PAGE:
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Your policies are the foundation of your business. They tell parents how you run both the service and the financial sides of the operation. Policies are worth a lot of research and thought because they are the key to profitability. You can ask other providers, or the local CCR&R agency, to find out what policies are used by successful child care businesses in your area.
Your written policy statement should include:
- Description of program philosophy
- Behavior guidance policy statement
- Basic daily schedule
- Supplies that parents will bring
- Your specific expectations of parents (children will arrive fed and fully dressed)
- Plans or procedures for parent/provider meetings or conferences
- Regularly scheduled special events (Library Story Hour) Transportation of children to school and/or classes
- Special activities and costs (swimming class, dance class)
Contracts should clarify the expectations that providers and parents have of each other. Here are some "best practices" used by successful child care providers.
List adults who are parties to the contract
- Require the signature of parents and/or guardians who share primary custody of the child and/or responsibility for payment.
- List names of other adults authorized to drop off or pick up the child.
List days and hours of reserved care - Charge parents for all of the hours of care that they reserve, even if they do not use them. Parents are paying for the "slot" that you hold for their child.
List rates and fees and payment schedule
State the time period that the quoted rates will apply. Many providers adjust rates September 1 of each year, regardless of the date a child enters the daycare.
- Late pick up fee by the minute or quarter hour
- Hourly rate for hours worked in addition to reserved hours. This can be higher than your rate for reserved hours.
- Service fee for late payment or bounced checks.
- Supplemental fees - You may charge an additional fee for costly extra features of your service, such as transportation, arts and crafts supplies, music lessons, and field trips; for an annual cost such as liability insurance; or a one-time registration fee to new families.
Specify weekly, bi-monthly or monthly payment schedules.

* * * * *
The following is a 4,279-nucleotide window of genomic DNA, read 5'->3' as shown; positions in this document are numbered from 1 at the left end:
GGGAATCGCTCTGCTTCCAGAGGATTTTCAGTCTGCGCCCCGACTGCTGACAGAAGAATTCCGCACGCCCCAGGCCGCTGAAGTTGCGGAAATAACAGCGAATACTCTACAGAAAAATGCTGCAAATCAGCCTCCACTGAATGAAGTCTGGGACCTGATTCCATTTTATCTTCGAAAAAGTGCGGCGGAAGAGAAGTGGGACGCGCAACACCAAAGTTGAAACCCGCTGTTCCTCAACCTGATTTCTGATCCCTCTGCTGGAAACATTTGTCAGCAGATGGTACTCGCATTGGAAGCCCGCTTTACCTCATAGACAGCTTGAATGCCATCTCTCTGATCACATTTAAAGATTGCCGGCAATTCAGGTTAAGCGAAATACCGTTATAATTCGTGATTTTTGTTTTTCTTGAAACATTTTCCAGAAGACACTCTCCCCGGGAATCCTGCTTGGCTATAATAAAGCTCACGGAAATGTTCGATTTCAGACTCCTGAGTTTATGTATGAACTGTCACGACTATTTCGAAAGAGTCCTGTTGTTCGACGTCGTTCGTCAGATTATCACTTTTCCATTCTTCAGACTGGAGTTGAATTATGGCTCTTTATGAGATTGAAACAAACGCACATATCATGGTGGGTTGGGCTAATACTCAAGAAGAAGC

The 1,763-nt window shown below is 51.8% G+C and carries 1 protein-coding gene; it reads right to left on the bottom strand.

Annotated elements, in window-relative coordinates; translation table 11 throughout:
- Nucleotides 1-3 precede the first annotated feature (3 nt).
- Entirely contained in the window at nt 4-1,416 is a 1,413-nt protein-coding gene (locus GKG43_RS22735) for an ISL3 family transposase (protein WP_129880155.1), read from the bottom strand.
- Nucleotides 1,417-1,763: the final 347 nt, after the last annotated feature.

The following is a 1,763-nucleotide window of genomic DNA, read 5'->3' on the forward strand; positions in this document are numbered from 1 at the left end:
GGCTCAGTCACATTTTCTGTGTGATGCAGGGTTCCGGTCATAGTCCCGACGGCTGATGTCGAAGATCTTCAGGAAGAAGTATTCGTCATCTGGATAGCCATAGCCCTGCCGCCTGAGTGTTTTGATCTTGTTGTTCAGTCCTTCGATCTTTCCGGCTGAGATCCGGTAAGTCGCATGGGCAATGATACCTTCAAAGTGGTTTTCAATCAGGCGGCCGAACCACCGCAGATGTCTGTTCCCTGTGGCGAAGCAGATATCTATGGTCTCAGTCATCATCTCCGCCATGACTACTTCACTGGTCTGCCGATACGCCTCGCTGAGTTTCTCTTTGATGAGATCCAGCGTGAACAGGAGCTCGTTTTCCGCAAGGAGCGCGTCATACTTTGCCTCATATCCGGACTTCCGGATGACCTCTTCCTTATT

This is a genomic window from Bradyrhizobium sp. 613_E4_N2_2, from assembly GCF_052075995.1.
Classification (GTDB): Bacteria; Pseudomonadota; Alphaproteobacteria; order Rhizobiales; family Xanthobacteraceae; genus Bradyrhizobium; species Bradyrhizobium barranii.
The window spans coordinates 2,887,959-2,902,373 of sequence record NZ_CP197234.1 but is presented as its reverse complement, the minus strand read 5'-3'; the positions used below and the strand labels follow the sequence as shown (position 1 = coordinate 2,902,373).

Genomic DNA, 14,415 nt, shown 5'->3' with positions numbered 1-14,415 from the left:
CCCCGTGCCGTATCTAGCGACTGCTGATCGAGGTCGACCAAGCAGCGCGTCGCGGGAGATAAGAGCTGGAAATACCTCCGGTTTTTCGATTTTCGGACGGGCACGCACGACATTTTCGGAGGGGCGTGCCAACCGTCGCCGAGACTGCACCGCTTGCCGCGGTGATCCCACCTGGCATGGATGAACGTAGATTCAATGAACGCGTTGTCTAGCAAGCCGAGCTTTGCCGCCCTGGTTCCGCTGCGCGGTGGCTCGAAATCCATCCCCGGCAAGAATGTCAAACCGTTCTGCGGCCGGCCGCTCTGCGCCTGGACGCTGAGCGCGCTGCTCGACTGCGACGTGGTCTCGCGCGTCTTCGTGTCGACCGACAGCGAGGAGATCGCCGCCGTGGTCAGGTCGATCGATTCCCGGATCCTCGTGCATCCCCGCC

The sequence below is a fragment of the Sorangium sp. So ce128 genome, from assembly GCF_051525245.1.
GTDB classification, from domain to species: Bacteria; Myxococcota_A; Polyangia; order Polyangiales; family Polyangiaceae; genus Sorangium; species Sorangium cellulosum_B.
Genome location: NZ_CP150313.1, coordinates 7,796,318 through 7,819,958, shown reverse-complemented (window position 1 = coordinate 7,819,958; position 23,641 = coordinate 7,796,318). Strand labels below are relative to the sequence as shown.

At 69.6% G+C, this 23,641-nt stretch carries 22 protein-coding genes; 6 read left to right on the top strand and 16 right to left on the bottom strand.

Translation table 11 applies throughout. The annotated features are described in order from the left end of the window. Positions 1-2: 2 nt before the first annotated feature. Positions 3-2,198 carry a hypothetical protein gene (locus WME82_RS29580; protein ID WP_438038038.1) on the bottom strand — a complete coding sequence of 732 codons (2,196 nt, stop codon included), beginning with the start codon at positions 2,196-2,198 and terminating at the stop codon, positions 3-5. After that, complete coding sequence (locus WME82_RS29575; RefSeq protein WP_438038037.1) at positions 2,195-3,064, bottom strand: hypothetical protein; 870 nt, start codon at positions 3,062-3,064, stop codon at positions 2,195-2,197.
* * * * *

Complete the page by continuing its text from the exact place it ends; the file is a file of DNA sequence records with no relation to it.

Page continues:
- You may require payment in advance for each period.
- You may require a "last month's daycare" deposit.
- List any third-party payers, such as grandparents, employers, or state programs. Will they pay the entire rate or will parents make a co-payment? When will payment be made?
- For any state child care payment programs, be aware of your documentation responsibilities, program co-payment requirements, and eligibility requirements. For more information, contact your state regulatory agency or your local Child Care Resource & Referral Agency.
Describe expectations for scheduled and unscheduled child absences
- Number of days per year which a child may miss, free of charge. Any additional days will be charged.
- How and when you expect to be informed that a child will be absent
List your termination of contract policy
- How much advance notice do you need, i.e. two weeks or one month?
- Build a "get acquainted" period into your contract; for example, two to six weeks. This allows you and the parents time to determine if this child care arrangement is best for the child. Either you or the parents may terminate the contract without penalty during this time.
Specify provider leave days
- List holidays during which your business will not be open. These are paid holidays, included in your fee structure.
- List the days during which you will take your vacation leave this year. State whether you will provide a substitute or if parents are responsible for finding alternative care.
- State what you will do when you are sick (ie. You will call the parents the night before).
- Specify substitute care arrangements - Will you arrange substitute care for your vacation and sick days OR will parents?
Attach emergency medical information/release form and any required forms needed for compliance with third-party payer requirements.
Attach a sick child exclusion policy - Clearly state that you cannot care for children with communicable disease. A Sick Child Exclusion Policy should be available from your local Child Care Resource & Referral Agency.